It starts with a seeming anomaly. Martin Scorcese, director of films full of violence (like Raging Bull) decided to bring to the screen a story by Edith Wharton where there is no violence at all.
Here is the grabber
Even in 1993, it seemed surprising that Martin Scorsese should direct an adaptation of The Age of Innocence. Why was the director of bloody and furious classics such as Taxi Driver and Raging Bull taking on this story of decorum and reserve in New York high society? When the film came out, critic Roger Ebert wrote that the pairing had “struck many people as astonishing – as surprising, say, as if Abel Ferrara had announced a film by Henry James”.
And yet, Wharton’s story may have more in common with Scorcese’s mindset than one might think – namely enforced loyalty to group standards.
Wharton’s society, with the formidable Van der Luydens “above all of them”, is as tough as they come. Transgressors against its strict honour code are punished without mercy.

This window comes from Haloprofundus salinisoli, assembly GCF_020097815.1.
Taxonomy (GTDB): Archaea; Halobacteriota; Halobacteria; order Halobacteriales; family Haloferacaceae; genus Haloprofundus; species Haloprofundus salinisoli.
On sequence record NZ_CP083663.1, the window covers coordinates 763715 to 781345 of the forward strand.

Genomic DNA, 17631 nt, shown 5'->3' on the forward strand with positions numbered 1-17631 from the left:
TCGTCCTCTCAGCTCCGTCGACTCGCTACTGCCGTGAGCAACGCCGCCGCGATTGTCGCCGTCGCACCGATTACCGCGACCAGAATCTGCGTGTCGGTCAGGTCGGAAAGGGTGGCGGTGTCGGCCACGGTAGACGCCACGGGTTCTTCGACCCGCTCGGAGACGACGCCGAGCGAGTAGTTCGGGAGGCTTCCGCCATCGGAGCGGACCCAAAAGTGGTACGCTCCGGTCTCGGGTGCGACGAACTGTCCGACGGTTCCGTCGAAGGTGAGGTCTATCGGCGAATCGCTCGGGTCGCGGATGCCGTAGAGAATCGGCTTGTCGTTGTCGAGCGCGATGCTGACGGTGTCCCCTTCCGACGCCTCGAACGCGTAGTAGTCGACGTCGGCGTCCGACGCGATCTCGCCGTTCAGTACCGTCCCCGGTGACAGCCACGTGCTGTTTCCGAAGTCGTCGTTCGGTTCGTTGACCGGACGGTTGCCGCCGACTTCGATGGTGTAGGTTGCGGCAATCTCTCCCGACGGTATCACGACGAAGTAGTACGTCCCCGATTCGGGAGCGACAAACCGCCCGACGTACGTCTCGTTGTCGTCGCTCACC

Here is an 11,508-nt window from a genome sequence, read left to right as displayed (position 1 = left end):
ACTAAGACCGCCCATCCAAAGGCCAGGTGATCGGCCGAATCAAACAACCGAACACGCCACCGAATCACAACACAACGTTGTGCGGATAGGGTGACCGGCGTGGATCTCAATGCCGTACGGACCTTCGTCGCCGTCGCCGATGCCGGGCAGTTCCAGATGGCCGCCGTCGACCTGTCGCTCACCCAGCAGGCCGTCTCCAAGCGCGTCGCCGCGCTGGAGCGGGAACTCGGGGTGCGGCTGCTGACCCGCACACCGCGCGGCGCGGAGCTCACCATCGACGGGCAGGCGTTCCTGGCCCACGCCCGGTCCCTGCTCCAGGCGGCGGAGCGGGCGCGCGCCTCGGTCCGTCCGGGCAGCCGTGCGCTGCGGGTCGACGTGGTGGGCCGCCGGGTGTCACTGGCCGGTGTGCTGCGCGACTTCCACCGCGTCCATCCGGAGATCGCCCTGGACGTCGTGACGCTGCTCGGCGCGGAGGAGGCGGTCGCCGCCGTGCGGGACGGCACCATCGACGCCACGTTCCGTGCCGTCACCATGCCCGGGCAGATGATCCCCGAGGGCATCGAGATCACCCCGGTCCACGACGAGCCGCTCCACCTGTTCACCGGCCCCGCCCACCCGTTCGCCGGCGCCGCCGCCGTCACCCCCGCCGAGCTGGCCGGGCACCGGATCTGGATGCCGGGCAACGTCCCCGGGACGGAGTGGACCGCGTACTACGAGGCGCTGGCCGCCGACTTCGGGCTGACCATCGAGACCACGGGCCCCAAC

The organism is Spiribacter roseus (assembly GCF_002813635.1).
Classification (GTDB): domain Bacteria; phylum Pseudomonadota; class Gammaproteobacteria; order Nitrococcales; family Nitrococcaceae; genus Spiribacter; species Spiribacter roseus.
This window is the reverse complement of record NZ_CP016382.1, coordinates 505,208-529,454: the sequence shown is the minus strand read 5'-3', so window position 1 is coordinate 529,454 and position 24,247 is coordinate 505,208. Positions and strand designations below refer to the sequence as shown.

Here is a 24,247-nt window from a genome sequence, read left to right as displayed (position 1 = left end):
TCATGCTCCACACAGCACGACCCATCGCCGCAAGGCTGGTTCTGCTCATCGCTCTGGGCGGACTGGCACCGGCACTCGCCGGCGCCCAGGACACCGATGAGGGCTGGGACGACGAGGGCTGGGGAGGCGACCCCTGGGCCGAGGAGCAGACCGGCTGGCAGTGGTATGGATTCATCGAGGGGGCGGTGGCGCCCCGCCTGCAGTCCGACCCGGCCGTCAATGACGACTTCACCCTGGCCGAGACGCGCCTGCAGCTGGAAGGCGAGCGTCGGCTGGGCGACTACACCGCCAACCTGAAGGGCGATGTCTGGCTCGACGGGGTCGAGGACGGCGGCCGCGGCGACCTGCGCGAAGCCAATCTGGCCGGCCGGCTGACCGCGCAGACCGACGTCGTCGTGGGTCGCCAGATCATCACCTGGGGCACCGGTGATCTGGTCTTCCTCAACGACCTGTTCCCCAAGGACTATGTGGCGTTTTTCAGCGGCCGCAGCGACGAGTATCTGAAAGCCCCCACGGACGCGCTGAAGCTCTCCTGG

Read on! and check out this wonderful film and novel.
And consider — for all of our early 21st century freedom, how much do we still cling to norms imposed on us by groups we long to belong to? Gone are the norms of the great families of Manhattan. But are the norms imposed by marketing geniuses flogging stuff that we cannot afford any less powerful?
Food for thought! Food? Yes, this was one of Edith Wharton’s obsessions. In her early days, she was convinced that she was too thin. Then in the early 20’s, when women’s fashion ditched the corset, she was obsessed by being too fat.
Why was and is weight so important? Hmmm … yes, there you have it. And if we do binge, what food do we serve to the soul?
If you need further inducement towards Ms Wharton, consider this fun piece about her recollection of a motoring excursion with the rather verbose Henry James. Very funny ending!